The flood watch issued by the National Weather Service (NWS) for our area and beyond from Wednesday afternoon through Thursday afternoon is being caused by a combination of melting snow and what weather forecasters fear are periods of heavy rain, or even thunderstorms.
“Starting Wednesday morning into the evening, we could see rainfall amounts of 3/4 to 1-1/2 inches, or even higher amounts if thunderstorms occur,” said a National Weather service meteorologist in Mount Holly, N.J. “That could directly lead to flooding.”
Melting snow from Winter Storm Jonas is a also a worry for weather watchers.
“Our main concern is the snow melt, even in areas that have recently lost substantial snow pack, because that means the ground is still saturated with water. Further north, there are areas with considerable snow pack remaining as of Tuesday afternoon,” added the NWS spokesperson.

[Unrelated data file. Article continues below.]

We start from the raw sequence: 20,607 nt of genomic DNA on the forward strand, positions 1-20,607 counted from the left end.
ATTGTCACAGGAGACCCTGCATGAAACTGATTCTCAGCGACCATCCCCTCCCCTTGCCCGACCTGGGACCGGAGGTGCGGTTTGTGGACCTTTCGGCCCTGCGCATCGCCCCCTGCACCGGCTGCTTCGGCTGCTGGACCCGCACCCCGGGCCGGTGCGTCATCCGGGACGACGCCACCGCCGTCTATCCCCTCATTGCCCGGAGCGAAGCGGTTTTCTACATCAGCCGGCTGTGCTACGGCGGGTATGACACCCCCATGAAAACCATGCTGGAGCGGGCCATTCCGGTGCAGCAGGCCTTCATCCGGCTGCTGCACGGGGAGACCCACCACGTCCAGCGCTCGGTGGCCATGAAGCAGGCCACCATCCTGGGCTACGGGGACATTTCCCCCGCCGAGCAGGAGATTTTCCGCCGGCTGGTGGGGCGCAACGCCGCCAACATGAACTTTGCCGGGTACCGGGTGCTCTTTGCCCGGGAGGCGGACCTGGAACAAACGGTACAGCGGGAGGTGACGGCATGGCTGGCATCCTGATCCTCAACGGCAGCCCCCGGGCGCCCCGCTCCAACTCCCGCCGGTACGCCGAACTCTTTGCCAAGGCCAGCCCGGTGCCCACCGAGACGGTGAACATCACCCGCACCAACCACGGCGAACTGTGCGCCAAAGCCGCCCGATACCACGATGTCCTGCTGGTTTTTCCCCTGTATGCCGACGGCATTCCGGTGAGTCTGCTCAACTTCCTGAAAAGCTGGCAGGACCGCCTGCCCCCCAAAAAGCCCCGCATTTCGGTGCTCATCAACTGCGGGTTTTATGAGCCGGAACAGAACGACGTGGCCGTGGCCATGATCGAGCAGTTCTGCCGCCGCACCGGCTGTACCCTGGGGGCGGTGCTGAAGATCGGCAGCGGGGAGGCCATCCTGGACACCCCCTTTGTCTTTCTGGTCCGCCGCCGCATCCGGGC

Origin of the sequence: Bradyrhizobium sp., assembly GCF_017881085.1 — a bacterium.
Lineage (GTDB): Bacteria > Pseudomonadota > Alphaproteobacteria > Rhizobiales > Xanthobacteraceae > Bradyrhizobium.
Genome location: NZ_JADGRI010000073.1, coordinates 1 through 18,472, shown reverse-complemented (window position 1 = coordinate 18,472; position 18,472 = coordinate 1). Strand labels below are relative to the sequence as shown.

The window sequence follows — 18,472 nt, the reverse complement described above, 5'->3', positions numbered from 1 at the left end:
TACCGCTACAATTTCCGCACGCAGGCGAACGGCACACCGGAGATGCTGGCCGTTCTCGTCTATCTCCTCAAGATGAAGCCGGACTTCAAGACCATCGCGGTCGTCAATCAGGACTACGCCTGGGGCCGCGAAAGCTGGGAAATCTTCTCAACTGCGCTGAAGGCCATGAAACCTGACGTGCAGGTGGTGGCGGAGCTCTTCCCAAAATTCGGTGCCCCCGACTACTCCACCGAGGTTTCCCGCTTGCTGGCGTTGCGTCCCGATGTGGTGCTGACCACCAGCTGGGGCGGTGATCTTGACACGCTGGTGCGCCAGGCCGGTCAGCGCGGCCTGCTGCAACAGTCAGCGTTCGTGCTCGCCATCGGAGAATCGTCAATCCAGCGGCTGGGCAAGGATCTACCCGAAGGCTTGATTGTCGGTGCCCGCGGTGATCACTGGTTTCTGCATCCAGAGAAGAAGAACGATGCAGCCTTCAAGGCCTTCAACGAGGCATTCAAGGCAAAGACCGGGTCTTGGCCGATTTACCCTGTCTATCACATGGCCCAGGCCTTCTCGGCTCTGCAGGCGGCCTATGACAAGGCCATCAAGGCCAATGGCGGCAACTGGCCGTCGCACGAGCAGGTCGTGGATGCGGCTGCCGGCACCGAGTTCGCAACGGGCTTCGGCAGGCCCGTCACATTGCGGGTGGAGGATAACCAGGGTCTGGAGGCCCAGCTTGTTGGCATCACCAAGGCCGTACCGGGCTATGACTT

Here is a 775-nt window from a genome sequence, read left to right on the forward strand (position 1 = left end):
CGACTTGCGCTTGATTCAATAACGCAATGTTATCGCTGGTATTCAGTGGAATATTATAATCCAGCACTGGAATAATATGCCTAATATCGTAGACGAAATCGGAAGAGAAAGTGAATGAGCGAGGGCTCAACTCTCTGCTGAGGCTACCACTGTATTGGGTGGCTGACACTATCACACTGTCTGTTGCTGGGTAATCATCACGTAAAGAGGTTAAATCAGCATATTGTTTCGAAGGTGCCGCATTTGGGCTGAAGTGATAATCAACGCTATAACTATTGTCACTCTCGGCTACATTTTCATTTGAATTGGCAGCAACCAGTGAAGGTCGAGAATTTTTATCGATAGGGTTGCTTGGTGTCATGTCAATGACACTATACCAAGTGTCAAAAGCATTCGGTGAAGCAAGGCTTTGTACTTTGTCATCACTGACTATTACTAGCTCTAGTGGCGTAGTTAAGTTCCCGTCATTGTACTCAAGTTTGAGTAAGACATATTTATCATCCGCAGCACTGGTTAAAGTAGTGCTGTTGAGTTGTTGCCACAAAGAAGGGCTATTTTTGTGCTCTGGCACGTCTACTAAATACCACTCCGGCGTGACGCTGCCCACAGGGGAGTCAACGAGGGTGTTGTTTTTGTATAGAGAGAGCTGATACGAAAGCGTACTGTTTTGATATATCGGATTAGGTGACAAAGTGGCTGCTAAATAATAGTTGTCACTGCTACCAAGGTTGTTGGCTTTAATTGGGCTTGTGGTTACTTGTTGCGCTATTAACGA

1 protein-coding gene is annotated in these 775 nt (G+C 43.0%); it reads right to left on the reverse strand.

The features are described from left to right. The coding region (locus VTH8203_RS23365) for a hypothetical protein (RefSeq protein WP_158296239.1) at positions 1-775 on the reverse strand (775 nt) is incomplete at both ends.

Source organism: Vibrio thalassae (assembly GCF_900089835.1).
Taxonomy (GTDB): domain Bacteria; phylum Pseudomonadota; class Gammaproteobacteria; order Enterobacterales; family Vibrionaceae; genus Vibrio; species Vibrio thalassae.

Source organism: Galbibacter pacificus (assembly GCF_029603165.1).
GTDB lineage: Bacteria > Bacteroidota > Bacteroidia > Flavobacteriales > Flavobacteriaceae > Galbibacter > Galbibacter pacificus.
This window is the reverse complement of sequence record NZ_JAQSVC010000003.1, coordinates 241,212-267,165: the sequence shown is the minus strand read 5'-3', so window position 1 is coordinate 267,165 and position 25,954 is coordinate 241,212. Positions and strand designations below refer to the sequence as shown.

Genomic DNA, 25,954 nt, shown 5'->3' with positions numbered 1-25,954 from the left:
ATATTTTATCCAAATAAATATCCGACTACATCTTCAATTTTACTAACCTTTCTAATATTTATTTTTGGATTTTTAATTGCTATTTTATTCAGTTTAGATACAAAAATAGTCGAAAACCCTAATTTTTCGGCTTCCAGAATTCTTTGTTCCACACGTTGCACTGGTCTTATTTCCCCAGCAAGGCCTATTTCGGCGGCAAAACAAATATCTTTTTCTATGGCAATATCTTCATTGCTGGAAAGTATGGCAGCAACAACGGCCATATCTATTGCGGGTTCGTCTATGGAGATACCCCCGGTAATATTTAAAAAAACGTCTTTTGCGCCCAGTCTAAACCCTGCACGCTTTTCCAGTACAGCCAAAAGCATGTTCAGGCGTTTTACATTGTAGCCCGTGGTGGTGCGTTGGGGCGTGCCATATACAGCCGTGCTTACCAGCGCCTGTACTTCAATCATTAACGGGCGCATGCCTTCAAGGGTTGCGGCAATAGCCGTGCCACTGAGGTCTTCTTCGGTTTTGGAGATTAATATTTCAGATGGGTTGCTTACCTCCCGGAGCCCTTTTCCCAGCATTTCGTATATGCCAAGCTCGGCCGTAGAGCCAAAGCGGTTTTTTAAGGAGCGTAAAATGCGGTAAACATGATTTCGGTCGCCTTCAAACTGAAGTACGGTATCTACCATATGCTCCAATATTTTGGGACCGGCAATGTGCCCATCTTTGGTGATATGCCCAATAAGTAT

The good news? The Delaware River looks tame, according to current projections. The water level at the NewHope-Lambertville free bridge currently stands at around 1 foot — flood stage occurs at 13 feet. The Delaware River is expected to crest at 5.8 feet on Thursday afternoon.
“We’re not expecting problems with Delaware River levels, however a primary concern is the smaller creeks and streams, along with low-lying areas and those with poor drainage or large impermeable spaces like Philadelphia and some suburbs.
“We’re also watching levels in the Schuylkill River,” continued the NWS meteorologist. “And we’re watching the Raritan and Passaic Basins…they could get close to flood stage.”
Ultimately, the extent of flooding will depend on Wednesday’s rain, but there is little doubt that there will be little snow if any to be seen by Thursday morning, says the NWS.
They advise folks living in areas prone to flooding to stay alert for warnings and be prepared to take evasive action if needed.